Windrush scandal ‘is still not over’ say activists
Written by Skywave Radio News on June 22, 2020
The leader of the Preston Windrush Group says the fight for justice is still not over.
The 72nd anniversary of the Windrush migration was celebrated at Preston today (June 22) with the official Windrush Generation flag being raised above the town hall.
Preston Windrush and Descendants leader, Glenda Andrew, 57, has thanked the council for the historic event but says there is still much to be done about the ongoing Windrush Scandal which has seen British citizens face unlawful deportation due to their heritage.
Glenda, whose parents came to the UK in the 1960s, told LancsLive that the fight for justice is far from over.
She said: “We are still looking for that acknowledgement that there is an ongoing scandal, that people in the Windrush Generation need help and support.
“Government need to show that they are going to do something, they talk but they are not acting, we need action.
“People need a space where they can go to check if their status has been changed, to check to see if they are owed compensation, we are entirely voluntary here in Preston and I work from home.
“We are also campaigning for the law to be changed, its the processes and laws, that were created through racism, that led to this and they need to be changed.”
After the Second World War, thousands of people from across the British Empire were granted UK citizenship in order to fill post-war labour shortages in Britain.
The ship HMT Empire Windrush transported a group of 802 migrants to London from Kingston, Jamaica in June 1948.
Later known as the Windrush Generation, these men and women started new lives in Britain, forming the basis of many Caribbean communities still present in the UK today.
Between 1948 and 1970, almost 500,000 people migrated from the Caribbean to the UK.
Glenda said: “My parents married in Dominica in 1961, then my father came to the UK and my mother followed in 1962.
“They lived in Gilbert Street in Preston, a house that I grew up in, I can still remember it now.
“My mum worked at Dorman Smith on Shelley Road and my Dad was an engineer who started out of Fishwick.”
Glenda has lived in the UK all her life, spending most of her time in Preston, the city of her birth.
But the Windrush Scandal has threatened anyone who has West Indian heritage, no matter how long they have lived on these shores.
In 2018, reports surfaced of British Caribbeans being deported and told they did not have UK citizenship, after Theresa May’s hostile environment policies made it harder for immigrants to remain in the UK.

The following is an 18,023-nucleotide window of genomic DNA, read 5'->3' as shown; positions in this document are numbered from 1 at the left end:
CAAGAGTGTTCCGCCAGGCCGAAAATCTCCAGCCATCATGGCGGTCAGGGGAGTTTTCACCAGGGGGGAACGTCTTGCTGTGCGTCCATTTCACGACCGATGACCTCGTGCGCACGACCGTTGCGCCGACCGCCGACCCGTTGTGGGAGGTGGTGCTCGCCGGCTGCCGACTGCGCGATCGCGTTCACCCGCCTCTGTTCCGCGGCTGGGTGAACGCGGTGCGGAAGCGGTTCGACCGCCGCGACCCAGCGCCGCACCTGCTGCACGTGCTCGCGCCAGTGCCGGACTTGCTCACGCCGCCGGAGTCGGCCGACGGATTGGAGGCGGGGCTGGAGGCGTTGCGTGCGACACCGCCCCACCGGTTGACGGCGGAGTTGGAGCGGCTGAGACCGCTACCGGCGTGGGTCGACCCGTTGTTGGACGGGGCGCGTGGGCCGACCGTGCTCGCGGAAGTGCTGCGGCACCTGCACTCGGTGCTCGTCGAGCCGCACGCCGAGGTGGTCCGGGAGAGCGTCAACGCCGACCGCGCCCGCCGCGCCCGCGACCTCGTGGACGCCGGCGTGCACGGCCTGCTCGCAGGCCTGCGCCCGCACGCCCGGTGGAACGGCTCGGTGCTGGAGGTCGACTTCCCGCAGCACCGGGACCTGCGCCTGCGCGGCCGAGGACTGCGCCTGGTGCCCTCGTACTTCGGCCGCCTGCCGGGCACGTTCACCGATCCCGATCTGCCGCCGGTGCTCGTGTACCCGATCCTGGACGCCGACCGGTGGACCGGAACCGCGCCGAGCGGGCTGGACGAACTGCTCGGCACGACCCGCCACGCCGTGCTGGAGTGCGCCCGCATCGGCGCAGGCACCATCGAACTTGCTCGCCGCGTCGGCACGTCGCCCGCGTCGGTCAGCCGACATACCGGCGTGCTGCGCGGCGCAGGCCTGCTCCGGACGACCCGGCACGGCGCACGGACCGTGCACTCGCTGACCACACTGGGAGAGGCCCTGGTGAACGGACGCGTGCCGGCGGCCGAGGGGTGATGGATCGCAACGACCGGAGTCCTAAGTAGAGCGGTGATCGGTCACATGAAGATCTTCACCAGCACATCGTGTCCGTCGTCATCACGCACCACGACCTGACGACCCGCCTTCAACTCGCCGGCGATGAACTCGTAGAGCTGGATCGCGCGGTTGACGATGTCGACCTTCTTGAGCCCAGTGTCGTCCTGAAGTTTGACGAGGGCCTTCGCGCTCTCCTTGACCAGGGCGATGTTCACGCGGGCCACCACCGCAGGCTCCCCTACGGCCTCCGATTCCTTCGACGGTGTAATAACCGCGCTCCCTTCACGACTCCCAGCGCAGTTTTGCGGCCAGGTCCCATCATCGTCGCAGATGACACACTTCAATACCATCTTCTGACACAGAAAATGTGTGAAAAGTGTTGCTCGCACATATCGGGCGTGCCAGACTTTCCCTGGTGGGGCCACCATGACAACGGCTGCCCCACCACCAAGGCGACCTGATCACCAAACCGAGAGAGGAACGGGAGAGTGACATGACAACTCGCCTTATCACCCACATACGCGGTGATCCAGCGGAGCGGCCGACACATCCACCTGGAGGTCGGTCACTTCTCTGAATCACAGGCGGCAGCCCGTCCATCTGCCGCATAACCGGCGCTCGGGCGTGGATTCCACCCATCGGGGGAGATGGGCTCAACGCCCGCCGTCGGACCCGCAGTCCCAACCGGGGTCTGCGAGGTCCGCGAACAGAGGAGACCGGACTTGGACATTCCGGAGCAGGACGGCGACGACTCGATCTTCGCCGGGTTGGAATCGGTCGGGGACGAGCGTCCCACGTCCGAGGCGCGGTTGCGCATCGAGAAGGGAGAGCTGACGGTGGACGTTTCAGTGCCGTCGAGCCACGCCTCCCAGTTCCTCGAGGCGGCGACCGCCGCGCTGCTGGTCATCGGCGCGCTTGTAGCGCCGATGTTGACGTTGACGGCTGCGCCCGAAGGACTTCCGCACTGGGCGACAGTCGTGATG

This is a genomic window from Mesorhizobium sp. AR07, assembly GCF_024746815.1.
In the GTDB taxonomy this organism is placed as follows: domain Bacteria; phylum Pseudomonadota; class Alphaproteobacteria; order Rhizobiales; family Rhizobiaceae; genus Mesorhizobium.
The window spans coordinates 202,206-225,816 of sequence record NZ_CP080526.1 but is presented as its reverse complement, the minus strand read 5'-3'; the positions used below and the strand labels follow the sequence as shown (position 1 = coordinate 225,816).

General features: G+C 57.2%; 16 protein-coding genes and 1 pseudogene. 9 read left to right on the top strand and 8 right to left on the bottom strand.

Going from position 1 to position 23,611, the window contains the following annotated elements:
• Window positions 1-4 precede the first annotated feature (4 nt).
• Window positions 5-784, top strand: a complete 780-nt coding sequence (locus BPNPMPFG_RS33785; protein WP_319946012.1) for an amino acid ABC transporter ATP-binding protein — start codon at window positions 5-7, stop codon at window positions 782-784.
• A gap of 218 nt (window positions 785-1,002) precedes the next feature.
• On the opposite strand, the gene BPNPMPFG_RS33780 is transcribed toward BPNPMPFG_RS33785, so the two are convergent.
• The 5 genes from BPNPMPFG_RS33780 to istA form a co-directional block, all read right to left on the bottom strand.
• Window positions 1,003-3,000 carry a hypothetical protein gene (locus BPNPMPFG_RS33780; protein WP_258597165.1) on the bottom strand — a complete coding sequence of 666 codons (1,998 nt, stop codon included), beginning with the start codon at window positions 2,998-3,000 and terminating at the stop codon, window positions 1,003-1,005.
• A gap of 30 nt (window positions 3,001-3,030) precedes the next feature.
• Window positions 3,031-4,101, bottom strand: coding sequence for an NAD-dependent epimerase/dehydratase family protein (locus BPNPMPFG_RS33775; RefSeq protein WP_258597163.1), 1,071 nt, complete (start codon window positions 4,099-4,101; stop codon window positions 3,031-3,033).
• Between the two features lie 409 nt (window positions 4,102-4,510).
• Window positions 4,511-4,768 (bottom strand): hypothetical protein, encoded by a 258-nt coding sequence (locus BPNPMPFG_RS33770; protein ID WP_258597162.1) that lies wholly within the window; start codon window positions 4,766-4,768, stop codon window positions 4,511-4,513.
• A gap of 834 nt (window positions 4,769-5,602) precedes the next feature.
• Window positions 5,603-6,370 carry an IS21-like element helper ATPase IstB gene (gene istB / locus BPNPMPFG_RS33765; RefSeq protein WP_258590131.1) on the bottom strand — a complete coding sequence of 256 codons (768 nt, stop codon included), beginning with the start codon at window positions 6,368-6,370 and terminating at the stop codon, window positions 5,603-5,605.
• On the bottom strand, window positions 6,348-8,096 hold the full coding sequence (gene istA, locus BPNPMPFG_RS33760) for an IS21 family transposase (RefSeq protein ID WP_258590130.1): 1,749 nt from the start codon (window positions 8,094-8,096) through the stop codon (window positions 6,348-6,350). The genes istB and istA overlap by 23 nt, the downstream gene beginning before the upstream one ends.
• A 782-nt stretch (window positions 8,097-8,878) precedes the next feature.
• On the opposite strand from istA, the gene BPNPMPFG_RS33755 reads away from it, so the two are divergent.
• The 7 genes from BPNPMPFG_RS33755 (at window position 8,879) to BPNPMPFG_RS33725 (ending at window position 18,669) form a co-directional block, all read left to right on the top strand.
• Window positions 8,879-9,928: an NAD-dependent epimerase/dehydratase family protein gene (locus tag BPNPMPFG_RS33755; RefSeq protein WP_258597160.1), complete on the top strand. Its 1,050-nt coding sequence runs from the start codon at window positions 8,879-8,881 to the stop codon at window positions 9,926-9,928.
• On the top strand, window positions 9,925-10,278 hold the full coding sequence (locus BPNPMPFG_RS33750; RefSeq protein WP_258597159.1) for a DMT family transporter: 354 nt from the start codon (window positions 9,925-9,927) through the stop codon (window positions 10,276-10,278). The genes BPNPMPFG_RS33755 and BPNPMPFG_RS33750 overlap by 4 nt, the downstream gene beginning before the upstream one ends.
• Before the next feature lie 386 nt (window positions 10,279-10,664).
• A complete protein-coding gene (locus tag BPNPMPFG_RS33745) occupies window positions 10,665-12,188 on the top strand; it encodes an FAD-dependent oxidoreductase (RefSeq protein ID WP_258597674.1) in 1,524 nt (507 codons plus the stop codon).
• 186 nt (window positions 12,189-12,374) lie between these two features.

The policies were heavily criticised for being too general and leading to thousands of Windrush descendants being penalised because their parents had been unable to fill out certain forms on their arrival in Britain.
Dave Williams, 58, founder of Dominica and Friends in Preston, told LancsLive that the Windrush Scandal is far from over.
“We still have a lot of problems, we are still having to sort out paperwork to prove that some of us still belong here,” said Dave.
“This is still going on, people are still having problems being in this country, it’s being quietly laid to rest, but it is still happening.
“I’m trying to keep people aware and let them know that there is help out there. There is still a lot to do when it comes to Windrush.”
Citizens continue to receive letters from the Home Office telling them that they have no right to work in the UK, even though, like Glenda and Dave, they were born and raised here.
Dave says that the process is frightening to face and hard to reverse.
“I have a National Insurance number, a passport, a driving, license and birth certificate,” said Dave.
“But none of that proves that I am a British citizen. You can think that you belong here and then, out of nowhere, you are told that you don’t, then you lose your job without explanation then you lose your house.
“Then it’s a matter of proving that you’ve lived your life in the UK, it’s not for them to prove you wrong, it’s for you to prove them wrong.”
Thankfully Dave was able to find forms signed by his Dominican parents in the 1960s that were able to prove his citizenship.
But there are still plenty of people that are struggling with their citizenship status in the UK.
“If one of us affected we are all affected,” said Dave.
“We need to work together. We don’t want to be fighting with the nation, it’s not white against black, it’s just black people wanting to be recognised.”
Today (June 22) at 10am, the official Windrush Generation flag was raised above Preston Town Hall.
Dave and Glenda were present at the ceremony, with Dave reciting the Windrush pledge as the flag was hoisted into the air, where it will remain for the next week.
The historic event is just another reminder of the issues we still face in Britain, regarding prejudice and race.
Dave and Glenda are both united on what people can do to help the Windrush Generation, and their descendants, both in and out of the black community.
“Listen, listen to each other, help each other, and learn,” said Glenda.
“We’ve all got to learn ourselves, if I don’t learn you don’t learn, it works both ways.”
Dave added: “I want to get people educated, adults need to learn so they can tell their children. Everyone needs to understand.”